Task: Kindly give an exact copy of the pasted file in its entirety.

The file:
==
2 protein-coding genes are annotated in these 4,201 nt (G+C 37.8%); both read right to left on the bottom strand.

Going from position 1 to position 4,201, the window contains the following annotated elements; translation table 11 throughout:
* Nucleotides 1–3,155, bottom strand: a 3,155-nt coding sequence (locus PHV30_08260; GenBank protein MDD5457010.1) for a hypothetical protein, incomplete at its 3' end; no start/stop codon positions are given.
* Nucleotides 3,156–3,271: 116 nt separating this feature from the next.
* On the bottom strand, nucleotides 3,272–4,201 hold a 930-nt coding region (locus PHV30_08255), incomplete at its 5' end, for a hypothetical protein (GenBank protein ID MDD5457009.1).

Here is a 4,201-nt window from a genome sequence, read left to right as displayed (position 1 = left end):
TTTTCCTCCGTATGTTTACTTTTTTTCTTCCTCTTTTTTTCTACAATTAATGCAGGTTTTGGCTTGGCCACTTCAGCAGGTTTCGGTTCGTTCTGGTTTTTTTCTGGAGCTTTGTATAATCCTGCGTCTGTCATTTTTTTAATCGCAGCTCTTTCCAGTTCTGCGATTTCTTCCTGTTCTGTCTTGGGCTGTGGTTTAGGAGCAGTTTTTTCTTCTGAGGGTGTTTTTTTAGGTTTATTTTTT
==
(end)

2 protein-coding genes are annotated in these 4,201 nt (G+C 37.8%); both read right to left on the bottom strand.

Going from position 1 to position 4,201, the window contains the following annotated elements; translation table 11 throughout:
* Nucleotides 1–3,155, bottom strand: a 3,155-nt coding sequence (locus PHV30_08260; GenBank protein MDD5457010.1) for a hypothetical protein, incomplete at its 3' end; no start/stop codon positions are given.
* Nucleotides 3,156–3,271: 116 nt separating this feature from the next.
* On the bottom strand, nucleotides 3,272–4,201 hold a 930-nt coding region (locus PHV30_08255), incomplete at its 5' end, for a hypothetical protein (GenBank protein ID MDD5457009.1).

Here is a 4,201-nt window from a genome sequence, read left to right as displayed (position 1 = left end):
TTTTCCTCCGTATGTTTACTTTTTTTCTTCCTCTTTTTTTCTACAATTAATGCAGGTTTTGGCTTGGCCACTTCAGCAGGTTTCGGTTCGTTCTGGTTTTTTTCTGGAGCTTTGTATAATCCTGCGTCTGTCATTTTTTTAATCGCAGCTCTTTCCAGTTCTGCGATTTCTTCCTGTTCTGTCTTGGGCTGTGGTTTAGGAGCAGTTTTTTCTTCTGAGGGTGTTTTTTTAGGTTTATTTTTT